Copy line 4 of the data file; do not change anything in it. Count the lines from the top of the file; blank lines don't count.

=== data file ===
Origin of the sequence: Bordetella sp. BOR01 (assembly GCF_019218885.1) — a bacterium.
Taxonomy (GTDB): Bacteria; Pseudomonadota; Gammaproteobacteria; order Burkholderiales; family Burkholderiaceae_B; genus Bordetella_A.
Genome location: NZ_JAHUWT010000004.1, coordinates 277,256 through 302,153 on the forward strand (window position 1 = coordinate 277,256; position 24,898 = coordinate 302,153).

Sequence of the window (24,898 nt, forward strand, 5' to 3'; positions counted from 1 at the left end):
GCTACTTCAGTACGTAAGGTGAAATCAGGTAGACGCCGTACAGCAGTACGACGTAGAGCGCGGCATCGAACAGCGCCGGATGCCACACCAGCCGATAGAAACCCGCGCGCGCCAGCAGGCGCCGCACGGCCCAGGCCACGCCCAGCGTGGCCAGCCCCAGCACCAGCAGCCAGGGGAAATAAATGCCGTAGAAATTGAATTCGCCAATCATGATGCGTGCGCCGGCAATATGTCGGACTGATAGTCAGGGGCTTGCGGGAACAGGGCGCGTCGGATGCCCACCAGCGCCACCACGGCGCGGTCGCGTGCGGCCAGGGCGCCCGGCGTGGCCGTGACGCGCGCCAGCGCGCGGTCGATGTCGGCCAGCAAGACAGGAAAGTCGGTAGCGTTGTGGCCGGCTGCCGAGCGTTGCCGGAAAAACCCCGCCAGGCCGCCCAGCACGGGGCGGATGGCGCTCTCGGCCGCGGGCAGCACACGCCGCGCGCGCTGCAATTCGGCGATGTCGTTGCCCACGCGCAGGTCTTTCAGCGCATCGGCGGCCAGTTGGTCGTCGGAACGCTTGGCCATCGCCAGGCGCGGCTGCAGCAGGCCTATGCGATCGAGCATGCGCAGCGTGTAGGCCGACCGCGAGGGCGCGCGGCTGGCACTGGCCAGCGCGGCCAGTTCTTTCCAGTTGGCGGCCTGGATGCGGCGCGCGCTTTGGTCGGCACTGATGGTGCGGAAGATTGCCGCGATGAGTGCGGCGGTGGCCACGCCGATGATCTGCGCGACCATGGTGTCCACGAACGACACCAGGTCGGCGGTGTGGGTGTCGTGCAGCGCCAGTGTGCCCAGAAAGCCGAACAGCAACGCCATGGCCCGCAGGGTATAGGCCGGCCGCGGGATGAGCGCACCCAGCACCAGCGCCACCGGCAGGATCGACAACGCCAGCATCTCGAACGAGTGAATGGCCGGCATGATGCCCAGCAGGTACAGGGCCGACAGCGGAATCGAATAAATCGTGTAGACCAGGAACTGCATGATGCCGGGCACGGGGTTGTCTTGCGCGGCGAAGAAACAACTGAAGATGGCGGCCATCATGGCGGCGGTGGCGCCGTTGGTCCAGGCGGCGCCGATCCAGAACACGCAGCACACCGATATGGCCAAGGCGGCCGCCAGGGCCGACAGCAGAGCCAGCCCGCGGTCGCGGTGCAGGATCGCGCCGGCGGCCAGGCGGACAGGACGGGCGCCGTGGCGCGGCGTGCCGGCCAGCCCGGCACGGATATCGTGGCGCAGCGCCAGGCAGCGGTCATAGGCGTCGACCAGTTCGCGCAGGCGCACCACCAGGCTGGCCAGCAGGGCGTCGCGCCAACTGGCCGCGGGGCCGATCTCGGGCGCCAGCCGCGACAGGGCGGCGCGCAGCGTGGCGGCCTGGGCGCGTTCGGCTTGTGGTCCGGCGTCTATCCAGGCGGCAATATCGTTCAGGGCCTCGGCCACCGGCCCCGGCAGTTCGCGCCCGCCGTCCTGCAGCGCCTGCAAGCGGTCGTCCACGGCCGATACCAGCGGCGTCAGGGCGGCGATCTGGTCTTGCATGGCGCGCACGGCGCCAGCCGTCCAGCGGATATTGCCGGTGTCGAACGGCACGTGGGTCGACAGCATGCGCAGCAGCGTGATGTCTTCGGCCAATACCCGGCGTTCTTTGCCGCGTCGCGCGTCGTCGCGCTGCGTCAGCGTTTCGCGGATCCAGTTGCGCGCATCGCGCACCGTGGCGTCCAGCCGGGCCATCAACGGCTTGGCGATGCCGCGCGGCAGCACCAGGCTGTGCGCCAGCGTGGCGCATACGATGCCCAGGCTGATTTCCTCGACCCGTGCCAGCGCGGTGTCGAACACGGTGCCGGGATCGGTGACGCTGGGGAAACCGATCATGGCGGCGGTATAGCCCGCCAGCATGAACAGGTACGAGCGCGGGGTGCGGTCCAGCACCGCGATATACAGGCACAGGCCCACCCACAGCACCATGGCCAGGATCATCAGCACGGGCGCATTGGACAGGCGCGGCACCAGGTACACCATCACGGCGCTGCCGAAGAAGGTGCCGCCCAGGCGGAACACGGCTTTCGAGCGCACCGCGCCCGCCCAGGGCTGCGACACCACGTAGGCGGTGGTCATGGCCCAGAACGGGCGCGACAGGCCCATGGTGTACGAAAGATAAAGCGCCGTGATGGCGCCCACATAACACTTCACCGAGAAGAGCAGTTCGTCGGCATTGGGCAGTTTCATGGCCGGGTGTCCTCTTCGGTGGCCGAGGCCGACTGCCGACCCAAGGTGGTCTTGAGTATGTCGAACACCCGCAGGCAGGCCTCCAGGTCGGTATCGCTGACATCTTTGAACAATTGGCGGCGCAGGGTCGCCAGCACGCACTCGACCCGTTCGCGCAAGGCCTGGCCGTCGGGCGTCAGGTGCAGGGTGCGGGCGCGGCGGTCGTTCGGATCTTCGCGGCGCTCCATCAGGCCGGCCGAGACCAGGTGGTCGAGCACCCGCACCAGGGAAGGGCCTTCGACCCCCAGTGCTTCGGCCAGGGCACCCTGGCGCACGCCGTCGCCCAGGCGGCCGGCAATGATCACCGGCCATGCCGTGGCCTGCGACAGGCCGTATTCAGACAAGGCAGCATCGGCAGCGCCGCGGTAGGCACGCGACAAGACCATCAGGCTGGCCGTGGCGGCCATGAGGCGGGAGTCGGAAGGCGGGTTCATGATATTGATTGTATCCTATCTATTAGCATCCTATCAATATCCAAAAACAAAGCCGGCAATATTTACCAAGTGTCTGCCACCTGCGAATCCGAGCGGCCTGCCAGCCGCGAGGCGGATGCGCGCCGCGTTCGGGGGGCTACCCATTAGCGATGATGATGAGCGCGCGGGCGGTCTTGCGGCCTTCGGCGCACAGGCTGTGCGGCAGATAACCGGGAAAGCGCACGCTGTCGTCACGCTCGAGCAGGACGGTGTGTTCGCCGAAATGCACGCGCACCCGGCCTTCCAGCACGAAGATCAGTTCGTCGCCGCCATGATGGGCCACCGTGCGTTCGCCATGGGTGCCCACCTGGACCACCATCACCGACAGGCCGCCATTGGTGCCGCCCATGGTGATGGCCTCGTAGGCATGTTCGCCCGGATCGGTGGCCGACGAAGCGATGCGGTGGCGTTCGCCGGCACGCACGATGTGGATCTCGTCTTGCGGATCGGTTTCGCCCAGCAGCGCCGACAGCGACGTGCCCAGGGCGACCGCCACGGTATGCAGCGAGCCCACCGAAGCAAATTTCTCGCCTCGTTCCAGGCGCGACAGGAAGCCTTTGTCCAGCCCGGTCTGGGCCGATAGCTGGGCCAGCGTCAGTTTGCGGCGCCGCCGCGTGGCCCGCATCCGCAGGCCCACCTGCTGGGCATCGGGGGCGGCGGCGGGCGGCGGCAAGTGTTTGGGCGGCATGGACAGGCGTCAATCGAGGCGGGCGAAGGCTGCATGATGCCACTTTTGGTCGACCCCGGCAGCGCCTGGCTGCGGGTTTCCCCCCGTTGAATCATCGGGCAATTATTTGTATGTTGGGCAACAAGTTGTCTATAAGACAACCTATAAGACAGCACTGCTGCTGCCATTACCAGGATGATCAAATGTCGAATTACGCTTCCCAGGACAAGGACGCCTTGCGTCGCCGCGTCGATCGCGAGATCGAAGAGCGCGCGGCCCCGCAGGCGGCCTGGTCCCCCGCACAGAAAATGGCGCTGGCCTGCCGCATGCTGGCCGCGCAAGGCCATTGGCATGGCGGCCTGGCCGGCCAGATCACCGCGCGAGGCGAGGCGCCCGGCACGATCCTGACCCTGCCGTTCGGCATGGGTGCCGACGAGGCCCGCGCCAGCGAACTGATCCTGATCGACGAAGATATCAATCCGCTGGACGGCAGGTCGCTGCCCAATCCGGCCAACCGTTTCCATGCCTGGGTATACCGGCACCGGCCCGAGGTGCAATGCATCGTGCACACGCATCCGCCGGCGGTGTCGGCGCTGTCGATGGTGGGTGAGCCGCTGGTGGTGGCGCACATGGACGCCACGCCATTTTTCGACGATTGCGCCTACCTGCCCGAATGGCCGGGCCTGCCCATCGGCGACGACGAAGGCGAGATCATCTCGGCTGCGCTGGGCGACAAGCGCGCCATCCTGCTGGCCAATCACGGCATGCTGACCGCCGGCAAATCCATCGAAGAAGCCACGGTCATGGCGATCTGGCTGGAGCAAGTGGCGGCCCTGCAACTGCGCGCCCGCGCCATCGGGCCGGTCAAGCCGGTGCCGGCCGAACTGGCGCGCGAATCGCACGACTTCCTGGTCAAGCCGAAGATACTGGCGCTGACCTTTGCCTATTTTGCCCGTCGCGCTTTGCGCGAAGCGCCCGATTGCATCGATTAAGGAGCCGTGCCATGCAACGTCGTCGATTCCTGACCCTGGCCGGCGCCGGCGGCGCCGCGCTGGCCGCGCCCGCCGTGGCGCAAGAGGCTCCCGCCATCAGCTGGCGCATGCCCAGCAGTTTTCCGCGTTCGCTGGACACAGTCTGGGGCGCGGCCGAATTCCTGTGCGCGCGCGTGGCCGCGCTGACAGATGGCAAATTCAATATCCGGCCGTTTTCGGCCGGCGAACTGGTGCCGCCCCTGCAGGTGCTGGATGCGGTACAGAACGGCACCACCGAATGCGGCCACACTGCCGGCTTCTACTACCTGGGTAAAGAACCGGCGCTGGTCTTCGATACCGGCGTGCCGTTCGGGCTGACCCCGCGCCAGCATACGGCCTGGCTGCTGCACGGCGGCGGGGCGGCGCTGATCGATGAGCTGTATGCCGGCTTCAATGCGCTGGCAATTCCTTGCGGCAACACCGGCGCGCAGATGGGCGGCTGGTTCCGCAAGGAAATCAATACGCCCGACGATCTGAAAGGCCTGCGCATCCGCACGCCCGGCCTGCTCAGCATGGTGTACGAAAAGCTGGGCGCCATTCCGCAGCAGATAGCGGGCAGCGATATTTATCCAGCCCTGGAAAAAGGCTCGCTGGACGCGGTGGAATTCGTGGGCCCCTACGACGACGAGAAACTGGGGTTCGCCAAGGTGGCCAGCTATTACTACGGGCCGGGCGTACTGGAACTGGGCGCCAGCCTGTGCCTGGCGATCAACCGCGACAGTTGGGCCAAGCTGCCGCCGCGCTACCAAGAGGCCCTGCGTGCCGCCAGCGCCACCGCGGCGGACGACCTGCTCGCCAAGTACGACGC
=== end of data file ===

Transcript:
Sequence of the window (24,898 nt, forward strand, 5' to 3'; positions counted from 1 at the left end):